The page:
The remaining 70% will be a mix of owners who do not have title because of registration barriers, and tenants. Whatever the mix, the issue of interest is why farm loan waivers carry such widespread electoral support among them.

The picture of access to formal credit is somewhat muddied by another popular estimate based on National Sample Surveys (NSS), that the share of institutional credit in total farm borrowing is roughly two-thirds. That is the share of total borrowing. Put together with the 30% figure for farmers with access, it shows how skewed the formal credit flow is.

Ownership certification is also necessary for access to crop insurance, to protect against downside yield risk. Minimum support prices (MSPs) are widely thought to be inferior to income support schemes, but the only example of an income support scheme currently in place, Rythu Bandhu in Telangana, is also payable only to farmers with ownership documentation, issuable by the village patwari who holds land records in his register.

Farm loans from the formal banking sector, which qualify for waivers, are basically working capital loans covering input costs for a season, and are hypothecated to the crop and not to the land. Even so, tenant cultivators without ownership documents cannot access bank loans, and with the coupling of bank loans to crop insurance, the exclusion boundary has only become tighter. Their only recourse is informal credit supplied by moneylenders, who in the rural context would be mostly large farm owners, supplemented perhaps by owners of rural industries like flour mills.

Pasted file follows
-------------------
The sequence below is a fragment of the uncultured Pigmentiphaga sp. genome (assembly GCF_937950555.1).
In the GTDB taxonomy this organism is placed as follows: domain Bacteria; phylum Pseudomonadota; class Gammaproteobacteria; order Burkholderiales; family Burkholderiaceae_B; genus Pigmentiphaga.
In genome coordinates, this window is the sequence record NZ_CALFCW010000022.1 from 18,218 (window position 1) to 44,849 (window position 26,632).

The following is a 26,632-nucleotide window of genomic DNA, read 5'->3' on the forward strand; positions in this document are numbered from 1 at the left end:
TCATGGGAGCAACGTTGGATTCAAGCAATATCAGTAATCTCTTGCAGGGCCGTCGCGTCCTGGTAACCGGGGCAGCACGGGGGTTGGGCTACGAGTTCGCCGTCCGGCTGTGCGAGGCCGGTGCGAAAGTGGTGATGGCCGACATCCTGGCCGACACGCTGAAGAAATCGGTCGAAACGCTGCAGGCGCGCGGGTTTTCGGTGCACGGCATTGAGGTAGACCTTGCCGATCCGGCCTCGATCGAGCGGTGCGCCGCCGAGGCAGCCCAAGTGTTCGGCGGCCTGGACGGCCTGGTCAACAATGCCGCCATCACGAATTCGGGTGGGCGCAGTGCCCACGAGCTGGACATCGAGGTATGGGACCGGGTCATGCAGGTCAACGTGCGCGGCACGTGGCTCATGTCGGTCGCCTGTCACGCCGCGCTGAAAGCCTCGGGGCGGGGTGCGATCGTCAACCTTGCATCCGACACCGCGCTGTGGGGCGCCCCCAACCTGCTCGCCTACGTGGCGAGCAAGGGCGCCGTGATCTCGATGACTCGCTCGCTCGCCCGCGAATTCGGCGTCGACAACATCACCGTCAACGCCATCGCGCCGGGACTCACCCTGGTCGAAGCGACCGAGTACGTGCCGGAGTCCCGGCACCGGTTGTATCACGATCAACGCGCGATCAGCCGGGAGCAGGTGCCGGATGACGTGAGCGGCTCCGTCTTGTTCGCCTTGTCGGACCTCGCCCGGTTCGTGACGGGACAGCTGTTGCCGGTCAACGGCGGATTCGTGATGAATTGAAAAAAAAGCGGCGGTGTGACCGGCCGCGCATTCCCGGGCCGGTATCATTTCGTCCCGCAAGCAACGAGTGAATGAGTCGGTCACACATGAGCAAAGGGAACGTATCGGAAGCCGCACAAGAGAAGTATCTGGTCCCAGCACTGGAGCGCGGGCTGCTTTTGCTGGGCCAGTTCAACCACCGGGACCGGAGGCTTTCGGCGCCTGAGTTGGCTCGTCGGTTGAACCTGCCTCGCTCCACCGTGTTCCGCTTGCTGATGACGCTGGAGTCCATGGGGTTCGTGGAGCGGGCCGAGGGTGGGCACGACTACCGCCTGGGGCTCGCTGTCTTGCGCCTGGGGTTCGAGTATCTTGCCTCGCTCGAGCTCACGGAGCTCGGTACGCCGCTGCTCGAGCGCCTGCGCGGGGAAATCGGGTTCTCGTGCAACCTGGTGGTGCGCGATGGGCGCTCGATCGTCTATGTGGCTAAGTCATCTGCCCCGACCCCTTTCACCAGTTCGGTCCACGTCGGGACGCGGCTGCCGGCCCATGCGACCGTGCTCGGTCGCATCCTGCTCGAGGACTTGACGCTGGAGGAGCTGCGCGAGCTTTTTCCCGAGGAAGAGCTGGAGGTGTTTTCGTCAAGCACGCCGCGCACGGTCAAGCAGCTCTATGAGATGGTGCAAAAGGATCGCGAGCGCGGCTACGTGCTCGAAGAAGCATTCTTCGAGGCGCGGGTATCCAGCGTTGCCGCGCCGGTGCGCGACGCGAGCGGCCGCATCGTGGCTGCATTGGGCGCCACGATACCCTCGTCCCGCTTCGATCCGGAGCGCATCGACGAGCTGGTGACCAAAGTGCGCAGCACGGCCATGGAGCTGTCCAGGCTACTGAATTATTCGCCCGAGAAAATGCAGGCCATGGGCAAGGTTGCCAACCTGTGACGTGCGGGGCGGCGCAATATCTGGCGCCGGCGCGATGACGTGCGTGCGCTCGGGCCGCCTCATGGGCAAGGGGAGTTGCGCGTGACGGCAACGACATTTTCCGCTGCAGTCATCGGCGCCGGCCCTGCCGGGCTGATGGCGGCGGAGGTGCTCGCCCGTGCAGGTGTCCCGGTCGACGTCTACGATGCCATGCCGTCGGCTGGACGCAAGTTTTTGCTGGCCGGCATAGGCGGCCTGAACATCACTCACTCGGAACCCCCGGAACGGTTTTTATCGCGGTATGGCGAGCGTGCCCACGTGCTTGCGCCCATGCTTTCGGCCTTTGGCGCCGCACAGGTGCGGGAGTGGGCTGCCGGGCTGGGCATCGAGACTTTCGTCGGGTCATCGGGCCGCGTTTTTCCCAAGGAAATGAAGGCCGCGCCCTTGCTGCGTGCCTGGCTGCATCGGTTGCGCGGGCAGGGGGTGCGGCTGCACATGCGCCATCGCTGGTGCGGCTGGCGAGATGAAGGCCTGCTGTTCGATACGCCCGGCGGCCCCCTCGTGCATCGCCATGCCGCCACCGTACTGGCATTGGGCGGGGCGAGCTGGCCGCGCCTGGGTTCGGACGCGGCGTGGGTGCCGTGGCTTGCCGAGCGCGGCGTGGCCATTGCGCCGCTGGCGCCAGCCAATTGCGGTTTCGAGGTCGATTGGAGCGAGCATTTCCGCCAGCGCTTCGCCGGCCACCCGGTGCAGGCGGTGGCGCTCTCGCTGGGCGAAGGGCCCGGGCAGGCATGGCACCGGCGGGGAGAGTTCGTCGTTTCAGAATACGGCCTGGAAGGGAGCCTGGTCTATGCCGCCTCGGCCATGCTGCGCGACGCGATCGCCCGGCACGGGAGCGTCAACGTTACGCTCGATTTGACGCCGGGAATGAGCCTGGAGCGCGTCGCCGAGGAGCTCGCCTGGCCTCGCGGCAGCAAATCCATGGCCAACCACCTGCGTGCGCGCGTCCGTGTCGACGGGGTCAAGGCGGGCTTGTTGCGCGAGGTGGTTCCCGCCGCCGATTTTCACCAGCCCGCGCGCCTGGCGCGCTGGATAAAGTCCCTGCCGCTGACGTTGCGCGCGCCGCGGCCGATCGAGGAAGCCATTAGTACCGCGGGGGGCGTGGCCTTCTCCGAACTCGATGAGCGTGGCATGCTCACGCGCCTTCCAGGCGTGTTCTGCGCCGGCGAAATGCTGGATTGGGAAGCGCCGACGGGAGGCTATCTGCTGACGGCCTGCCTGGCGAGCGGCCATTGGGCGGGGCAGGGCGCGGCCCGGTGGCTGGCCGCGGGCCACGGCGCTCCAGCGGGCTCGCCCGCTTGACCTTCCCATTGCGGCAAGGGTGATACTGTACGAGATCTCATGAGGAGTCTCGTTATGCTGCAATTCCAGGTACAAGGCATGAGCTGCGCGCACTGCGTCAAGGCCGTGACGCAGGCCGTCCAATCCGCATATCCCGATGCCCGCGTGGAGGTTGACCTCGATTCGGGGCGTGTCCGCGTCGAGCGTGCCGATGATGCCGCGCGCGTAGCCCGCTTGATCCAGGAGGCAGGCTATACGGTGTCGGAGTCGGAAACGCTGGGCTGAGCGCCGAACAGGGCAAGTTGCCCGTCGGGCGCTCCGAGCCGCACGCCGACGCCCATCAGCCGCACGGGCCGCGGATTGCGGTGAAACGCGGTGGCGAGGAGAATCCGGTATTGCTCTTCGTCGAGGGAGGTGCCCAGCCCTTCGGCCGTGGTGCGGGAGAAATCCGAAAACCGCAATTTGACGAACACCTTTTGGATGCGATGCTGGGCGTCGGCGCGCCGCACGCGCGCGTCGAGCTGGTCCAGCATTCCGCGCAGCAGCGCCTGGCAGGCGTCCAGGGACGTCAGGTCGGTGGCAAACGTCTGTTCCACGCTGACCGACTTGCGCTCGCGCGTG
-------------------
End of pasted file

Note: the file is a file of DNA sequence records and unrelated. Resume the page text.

After demonetization, interest rates on informal credit markets would have shot up everywhere because of the supply crunch. Rates would have come down slowly thereafter as demand for credit also went down with the closure of small-scale industrial and trading activity, and moneylenders built up their cash funds again. But even so, the gap between formal and informal rates will be much higher today than it was before demonetization. A loan waiver essentially transfers cash into the hands of farm-owning moneylenders. It is paid directly to banks, but farmers get to keep the cash otherwise payable by them to banks. This then improves the flow of loanable funds in the market for informal credit, and promises to lower rates, thereby explaining the widespread support for loan waivers even among farmers excluded from formal credit, and the rising incidence of these waivers post demonetization.